3. Results and Discussion

Figure 2 demonstrates X-ray diffraction (XRD) patterns for the composition which exhibit the quite similar phase sequences for all concentration . The obtained XRD patterns have been analyzed by using the Rietveld refinement and the calculated lattice parameters are given in Table 1. A peak at has been identified only for intermediate member of ( = 0.2, 0.4, 0.6, and 0.8) and is attributed to an additional peak as it was not fitted with the Rietveld refinement (Figure 2). In addition, the peaks at were only found in and and well fitted with the Rietveld refinement which remain absent for the intermediate (Figure 2). However, crystal structure of all members of was found to be orthorhombic and the obtained lattice parameters for end members ( and ) of the series are in excellent agreement with reported values [23]. As observed, the peak positions slightly shift towards low values with increasing . Moreover, lattice parameters show a nonmonotonic dependence on which may be caused by the substitution of small ionic radius of Y into Gd ions which leads to affecting the bond length and bond angle of Mn-O-Mn [9]. These facts are manifesting a structural distortion, which will be of particular focus through IR spectroscopic analysis.

Table 1: Summary of lattice parameters and refinement data for .
Figure 2: XRD pattern of (, 0.2, 0.4, 0.6, 0.8, and 1) at room temperature. shows the additional peaks not fitted with Rietveld refinement.

Figure 3 demonstrates the IR reflectivity spectra obtained for at room temperature. The experimental spectra were fitted by using Lorentz oscillator model that correlates the optical reflectivity (R) with the dielectric function by Fresnel’s formula as

Figure 3: Infrared reflectivity of (, 0.2, 0.4, 0.6, 0.8, and 1) at room temperature. The black open circle shows the experimental curve and the red line shows the fitted data. The spectra are vertically shifted for clarity.

To quantify the infrared phonon contribution, the dielectric function is defined aswhere is the high frequency dielectric constant indicating the contribution to the electronic polarization. , , and are the optical phonon frequency, oscillator strength, and damping factor of th phonon, respectively. Both (1) and (2) together can give the measured reflectivity spectra. The dispersion parameters (, , and ) obtained from the best fit to the experimental curve of are summarized in Tables 2 and 3. According to lattice dynamic calculations there are 36 IR active modes in system; however we were able to observe maximum 21 phonons in . The origin of this discrepancy simply lies in the polycrystalline nature of our samples having mixed response of all crystallographic axes.

Table 2: Phonon-fit values of transverse optical mode (given in cm−1) of the IR reflectivity spectra of with = 0, 0.2, 0.4, 0.6, 0.8, and 1 at room temperature.
Table 3: Phonon-fit values of oscillator strength () and damping factor () of with = 0, 0.2, 0.4, 0.6, 0.8, and 1 at room temperature.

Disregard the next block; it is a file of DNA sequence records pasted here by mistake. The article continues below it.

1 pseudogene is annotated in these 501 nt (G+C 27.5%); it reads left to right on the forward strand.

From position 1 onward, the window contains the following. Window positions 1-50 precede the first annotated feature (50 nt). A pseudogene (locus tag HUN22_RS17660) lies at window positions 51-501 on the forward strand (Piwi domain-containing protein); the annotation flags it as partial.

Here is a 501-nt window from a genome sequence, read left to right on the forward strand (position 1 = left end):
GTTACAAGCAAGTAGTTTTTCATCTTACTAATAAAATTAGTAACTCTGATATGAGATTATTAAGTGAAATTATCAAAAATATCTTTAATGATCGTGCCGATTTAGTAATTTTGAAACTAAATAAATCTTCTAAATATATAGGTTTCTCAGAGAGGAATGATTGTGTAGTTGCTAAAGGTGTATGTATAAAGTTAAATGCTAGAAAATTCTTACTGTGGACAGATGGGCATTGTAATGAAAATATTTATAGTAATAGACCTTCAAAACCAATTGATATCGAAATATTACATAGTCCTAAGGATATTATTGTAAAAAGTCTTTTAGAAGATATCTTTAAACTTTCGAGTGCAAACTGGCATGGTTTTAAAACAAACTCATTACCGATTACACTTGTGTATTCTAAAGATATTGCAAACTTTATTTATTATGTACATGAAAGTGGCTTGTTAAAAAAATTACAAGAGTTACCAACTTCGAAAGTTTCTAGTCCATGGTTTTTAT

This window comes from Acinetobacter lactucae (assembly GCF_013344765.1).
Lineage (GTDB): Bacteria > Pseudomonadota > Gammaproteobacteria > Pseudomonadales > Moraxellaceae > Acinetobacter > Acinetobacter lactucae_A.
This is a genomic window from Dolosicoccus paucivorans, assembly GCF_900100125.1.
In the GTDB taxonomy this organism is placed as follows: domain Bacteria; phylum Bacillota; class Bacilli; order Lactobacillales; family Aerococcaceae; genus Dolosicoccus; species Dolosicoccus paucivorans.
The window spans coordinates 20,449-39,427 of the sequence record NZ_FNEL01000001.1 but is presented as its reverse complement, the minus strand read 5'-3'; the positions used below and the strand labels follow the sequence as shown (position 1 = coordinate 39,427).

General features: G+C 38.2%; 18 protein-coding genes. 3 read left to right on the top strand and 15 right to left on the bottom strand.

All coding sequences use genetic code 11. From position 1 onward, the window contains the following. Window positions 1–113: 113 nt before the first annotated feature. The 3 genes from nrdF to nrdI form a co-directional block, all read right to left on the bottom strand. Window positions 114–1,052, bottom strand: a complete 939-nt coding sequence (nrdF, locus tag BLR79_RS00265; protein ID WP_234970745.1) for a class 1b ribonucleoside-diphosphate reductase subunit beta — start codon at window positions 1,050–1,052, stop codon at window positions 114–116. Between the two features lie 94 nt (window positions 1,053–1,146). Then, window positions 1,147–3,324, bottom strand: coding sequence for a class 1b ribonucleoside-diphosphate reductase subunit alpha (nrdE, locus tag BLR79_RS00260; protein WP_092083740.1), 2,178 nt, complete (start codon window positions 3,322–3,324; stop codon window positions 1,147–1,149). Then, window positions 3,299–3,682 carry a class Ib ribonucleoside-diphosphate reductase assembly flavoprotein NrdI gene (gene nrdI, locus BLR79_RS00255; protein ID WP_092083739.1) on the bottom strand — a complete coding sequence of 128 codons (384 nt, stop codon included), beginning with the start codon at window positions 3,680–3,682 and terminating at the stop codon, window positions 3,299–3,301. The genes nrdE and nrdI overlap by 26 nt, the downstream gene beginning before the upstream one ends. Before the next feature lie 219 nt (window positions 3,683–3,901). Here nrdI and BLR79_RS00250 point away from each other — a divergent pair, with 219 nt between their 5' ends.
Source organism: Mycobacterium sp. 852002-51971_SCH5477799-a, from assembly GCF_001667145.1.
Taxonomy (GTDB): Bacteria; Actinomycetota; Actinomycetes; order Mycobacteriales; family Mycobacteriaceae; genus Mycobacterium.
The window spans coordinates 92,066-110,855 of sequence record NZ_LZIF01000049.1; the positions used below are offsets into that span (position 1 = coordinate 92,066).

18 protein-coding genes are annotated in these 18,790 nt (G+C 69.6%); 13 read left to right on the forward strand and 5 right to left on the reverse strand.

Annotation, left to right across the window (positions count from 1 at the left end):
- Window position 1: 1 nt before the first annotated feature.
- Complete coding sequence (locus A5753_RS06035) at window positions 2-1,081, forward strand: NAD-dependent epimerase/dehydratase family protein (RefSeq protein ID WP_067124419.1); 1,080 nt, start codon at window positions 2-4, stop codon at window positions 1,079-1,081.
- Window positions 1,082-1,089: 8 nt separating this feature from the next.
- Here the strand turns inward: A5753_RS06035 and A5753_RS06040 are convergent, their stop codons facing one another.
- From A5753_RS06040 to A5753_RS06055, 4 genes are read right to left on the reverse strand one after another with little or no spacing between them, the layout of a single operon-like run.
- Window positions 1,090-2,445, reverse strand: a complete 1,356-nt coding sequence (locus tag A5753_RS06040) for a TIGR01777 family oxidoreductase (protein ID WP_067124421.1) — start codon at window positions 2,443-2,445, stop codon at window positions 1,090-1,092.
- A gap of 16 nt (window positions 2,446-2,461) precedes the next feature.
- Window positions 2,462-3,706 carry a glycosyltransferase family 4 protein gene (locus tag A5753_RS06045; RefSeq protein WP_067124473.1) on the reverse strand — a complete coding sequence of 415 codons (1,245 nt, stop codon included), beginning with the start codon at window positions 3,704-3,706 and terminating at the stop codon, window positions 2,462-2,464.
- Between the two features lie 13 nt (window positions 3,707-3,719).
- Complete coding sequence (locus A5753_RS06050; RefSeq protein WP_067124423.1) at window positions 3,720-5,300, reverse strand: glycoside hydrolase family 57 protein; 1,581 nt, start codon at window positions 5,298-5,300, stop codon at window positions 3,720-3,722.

In order to elucidate the lattice dynamics of individual phonon, we have analyzed the ionic displacement within the crystal. Vibrational properties are better understood in the limits of harmonic oscillator , where denotes force constant and is the reduced mass of the ions involved in the corresponding phonon mode. Thus it is natural to expect that low frequency phonons (200 cm−1) are attributed to the vibrations of Gd(Y) and Mn ions, while the intermediate phonon modes are due to the bending and twisting motion of Mn-O polyhedra. At higher frequencies (450 cm−1), stretching of the octahedra (including the bending motion of equatorial planes) will contribute to the vibration of phonons [13]. Thus it is expected that substitution of Y into Gd sites always leads to increase in frequency of phonon modes at low frequency due to decrease in reduced mass.

Figure 4 shows a closer look of the low frequency phonon modes dynamics as indicated by arrows. Interestingly, there is a significant increase in frequency for the two most prominent phonon modes and . Moreover, the mode was only observed for at 167  and almost disappeared and reappeared for at 176 cm. Although it shows an increase in the frequency as expected the absence of for the intermediate is quite surprising. One possible explanation is some structural changes that totally damped these mode and is quite reasonable as we have observed some new peaks in XRD patterns at that is only present for intermediate and thus may be responsible for the absence of . The substitution of Y at Gd site takes the system in combined effect of Y/Gd ions that may vibrate in opposite direction relative to Mn polyhedra results in damping the vibration as observed. Moreover, small ionic radius of Y directly affects the Mn-Mn interaction which leads to affecting the relative motion of Y/Gd ions with respect to Mn polyhedral. Thus, a consistent change in both rare-earth ionic radius and Mn-Mn bond distance may result in damped and discontinuous evolution of frequencies. Thus, we have observed strong lattice dynamics in low frequency range (200 cm−1) as expected.